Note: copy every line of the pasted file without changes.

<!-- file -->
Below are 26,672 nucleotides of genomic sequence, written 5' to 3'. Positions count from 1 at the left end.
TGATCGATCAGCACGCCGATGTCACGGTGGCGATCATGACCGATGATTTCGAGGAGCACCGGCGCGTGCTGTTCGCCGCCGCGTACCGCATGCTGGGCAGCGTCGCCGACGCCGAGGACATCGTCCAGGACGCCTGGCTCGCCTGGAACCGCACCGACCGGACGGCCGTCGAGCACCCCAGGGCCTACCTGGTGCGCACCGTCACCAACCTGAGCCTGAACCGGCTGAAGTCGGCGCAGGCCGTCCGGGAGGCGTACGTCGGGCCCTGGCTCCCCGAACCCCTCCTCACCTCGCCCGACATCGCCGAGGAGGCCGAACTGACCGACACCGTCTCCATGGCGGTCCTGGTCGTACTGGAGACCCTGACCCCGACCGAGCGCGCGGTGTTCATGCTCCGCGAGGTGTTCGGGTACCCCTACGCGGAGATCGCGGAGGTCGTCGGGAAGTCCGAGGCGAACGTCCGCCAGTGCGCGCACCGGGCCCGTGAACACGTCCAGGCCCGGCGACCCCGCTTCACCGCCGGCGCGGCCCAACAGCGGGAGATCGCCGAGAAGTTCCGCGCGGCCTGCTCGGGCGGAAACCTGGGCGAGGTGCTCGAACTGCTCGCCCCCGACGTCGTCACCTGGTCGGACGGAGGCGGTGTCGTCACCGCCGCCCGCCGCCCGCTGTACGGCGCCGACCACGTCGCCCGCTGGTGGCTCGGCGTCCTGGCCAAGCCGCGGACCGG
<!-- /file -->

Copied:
Below are 26,672 nucleotides of genomic sequence, written 5' to 3'. Positions count from 1 at the left end.
TGATCGATCAGCACGCCGATGTCACGGTGGCGATCATGACCGATGATTTCGAGGAGCACCGGCGCGTGCTGTTCGCCGCCGCGTACCGCATGCTGGGCAGCGTCGCCGACGCCGAGGACATCGTCCAGGACGCCTGGCTCGCCTGGAACCGCACCGACCGGACGGCCGTCGAGCACCCCAGGGCCTACCTGGTGCGCACCGTCACCAACCTGAGCCTGAACCGGCTGAAGTCGGCGCAGGCCGTCCGGGAGGCGTACGTCGGGCCCTGGCTCCCCGAACCCCTCCTCACCTCGCCCGACATCGCCGAGGAGGCCGAACTGACCGACACCGTCTCCATGGCGGTCCTGGTCGTACTGGAGACCCTGACCCCGACCGAGCGCGCGGTGTTCATGCTCCGCGAGGTGTTCGGGTACCCCTACGCGGAGATCGCGGAGGTCGTCGGGAAGTCCGAGGCGAACGTCCGCCAGTGCGCGCACCGGGCCCGTGAACACGTCCAGGCCCGGCGACCCCGCTTCACCGCCGGCGCGGCCCAACAGCGGGAGATCGCCGAGAAGTTCCGCGCGGCCTGCTCGGGCGGAAACCTGGGCGAGGTGCTCGAACTGCTCGCCCCCGACGTCGTCACCTGGTCGGACGGAGGCGGTGTCGTCACCGCCGCCCGCCGCCCGCTGTACGGCGCCGACCACGTCGCCCGCTGGTGGCTCGGCGTCCTGGCCAAGCCGCGGACCGG